That means defenses will be keying on the Cowboys point guard all year, giving the rising sophomore an ideal opportunity to exploit the attention by setting up his teammates for high-flying finishes.
Of several fine options on the OK State roster, no one is a better target for Smart’s alley-oops than backcourt mate Markel Brown.
The 6’4” SG has long since established his dunking pedigree, and he’ll be out in front with Smart on plenty of fast breaks next year.
Sam Thompson spent his first year as a starter in the shadow of running mate Deshaun Thomas—except when Thompson had a chance to get to the rim.
The lanky SF was one of the most impressive dunkers in the country, and he’ll get even more chances to show off his talents in a more balanced Buckeye offense next season.
That offense will again be led by top-tier floor general Aaron Craft, a four-year starter who knows how to get the most out of his scorers.
Shooters LaQuinton Ross and Lenzelle Smith will garner plenty of attention in the half court, providing even more openings for Craft to set up a back-door feed to the high-flying Thompson.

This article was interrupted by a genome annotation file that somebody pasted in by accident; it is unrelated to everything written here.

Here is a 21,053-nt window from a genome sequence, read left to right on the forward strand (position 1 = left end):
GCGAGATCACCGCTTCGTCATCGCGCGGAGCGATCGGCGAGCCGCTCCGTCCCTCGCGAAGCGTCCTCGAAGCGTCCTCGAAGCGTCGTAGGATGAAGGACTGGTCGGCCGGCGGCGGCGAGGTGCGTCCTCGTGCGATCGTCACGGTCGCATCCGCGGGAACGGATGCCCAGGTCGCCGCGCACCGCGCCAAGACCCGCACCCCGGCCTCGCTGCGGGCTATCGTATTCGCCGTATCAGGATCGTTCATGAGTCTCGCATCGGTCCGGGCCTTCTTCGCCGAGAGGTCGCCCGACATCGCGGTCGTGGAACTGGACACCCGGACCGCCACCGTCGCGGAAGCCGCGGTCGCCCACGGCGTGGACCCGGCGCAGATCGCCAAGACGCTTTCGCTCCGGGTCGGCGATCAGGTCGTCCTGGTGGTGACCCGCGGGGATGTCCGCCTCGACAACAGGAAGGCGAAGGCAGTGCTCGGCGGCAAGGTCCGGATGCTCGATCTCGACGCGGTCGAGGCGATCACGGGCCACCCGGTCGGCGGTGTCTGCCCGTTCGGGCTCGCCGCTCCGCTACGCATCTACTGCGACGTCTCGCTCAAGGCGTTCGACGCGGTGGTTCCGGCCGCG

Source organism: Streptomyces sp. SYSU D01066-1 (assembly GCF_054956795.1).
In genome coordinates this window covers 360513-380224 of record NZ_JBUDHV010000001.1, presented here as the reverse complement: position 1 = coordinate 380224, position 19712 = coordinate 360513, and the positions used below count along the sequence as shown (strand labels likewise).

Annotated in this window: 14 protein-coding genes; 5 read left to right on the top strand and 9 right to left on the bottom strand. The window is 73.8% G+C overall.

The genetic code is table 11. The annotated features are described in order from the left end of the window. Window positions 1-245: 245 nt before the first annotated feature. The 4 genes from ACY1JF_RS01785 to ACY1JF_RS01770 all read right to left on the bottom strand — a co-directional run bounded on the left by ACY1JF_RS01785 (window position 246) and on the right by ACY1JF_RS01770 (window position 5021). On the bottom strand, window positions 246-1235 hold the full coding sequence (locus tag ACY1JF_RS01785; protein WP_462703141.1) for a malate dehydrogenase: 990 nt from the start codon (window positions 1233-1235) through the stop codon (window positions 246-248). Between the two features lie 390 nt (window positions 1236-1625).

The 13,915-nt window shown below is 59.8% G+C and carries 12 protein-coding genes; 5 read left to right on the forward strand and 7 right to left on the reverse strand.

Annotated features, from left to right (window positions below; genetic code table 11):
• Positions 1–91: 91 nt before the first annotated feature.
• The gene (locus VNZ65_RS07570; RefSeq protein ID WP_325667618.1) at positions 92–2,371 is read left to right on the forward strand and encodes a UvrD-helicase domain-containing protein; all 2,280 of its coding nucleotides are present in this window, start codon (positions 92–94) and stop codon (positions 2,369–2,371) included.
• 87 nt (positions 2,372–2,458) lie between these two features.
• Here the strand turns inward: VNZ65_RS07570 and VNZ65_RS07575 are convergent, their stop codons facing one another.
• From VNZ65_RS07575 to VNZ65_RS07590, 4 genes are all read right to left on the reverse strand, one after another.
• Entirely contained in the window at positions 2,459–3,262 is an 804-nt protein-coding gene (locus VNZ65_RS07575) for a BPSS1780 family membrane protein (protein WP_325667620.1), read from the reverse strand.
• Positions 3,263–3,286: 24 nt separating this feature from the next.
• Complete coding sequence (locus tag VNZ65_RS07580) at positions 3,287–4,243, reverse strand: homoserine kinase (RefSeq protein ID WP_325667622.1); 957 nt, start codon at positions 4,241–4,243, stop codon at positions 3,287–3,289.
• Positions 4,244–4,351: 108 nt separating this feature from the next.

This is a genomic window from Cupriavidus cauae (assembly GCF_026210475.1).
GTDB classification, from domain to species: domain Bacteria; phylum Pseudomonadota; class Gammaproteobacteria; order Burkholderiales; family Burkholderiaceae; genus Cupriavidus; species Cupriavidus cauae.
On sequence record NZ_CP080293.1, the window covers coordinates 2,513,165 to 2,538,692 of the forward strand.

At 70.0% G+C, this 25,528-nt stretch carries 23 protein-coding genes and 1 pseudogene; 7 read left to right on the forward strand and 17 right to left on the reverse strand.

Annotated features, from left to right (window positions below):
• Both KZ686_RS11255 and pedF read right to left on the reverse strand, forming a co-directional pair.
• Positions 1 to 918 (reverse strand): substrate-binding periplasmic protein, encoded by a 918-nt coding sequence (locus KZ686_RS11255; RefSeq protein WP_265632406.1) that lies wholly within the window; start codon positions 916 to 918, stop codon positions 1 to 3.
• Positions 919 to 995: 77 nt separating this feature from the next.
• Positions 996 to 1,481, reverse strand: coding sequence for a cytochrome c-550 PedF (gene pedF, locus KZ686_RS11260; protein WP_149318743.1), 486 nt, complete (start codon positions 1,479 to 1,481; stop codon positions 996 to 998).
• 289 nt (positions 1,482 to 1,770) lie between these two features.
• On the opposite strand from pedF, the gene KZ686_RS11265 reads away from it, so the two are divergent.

Nick Johnson has been one of the most reliable sources of eye-popping dunks in college basketball since he got to Tucson two years ago. Now, the rising junior finally gets a point guard to fit his considerable finishing ability.
Duquesne transfer T.J. McConnell is almost the polar opposite of predecessor Mark Lyons, an unimpressive scorer but a first-class distributor.
McConnell will have a wealth of scoring options to set up in his Wildcats debut—a group that includes power-dunk phenom Aaron Gordon in the freshman class—but the agile Johnson will make for the most awe-inspiring highlights.
Fans will be hard-pressed to find Florida Gulf Coast’s games on TV, but the Eagles return most of their firepower from 2013’s Big Dance Cinderella squad. That means a slew of roof-raising jams from the team that earned the nickname “Dunk City.”
Both Brett Comer (the point guard who set up last year’s array of postseason rim-rockers) and lanky forward Chase Fieler are among FGCU’s returning stars.
This tandem already delivered the most memorable alley-oop of 2012-13, and it won't be any surprise if they take that title for the second year in a row.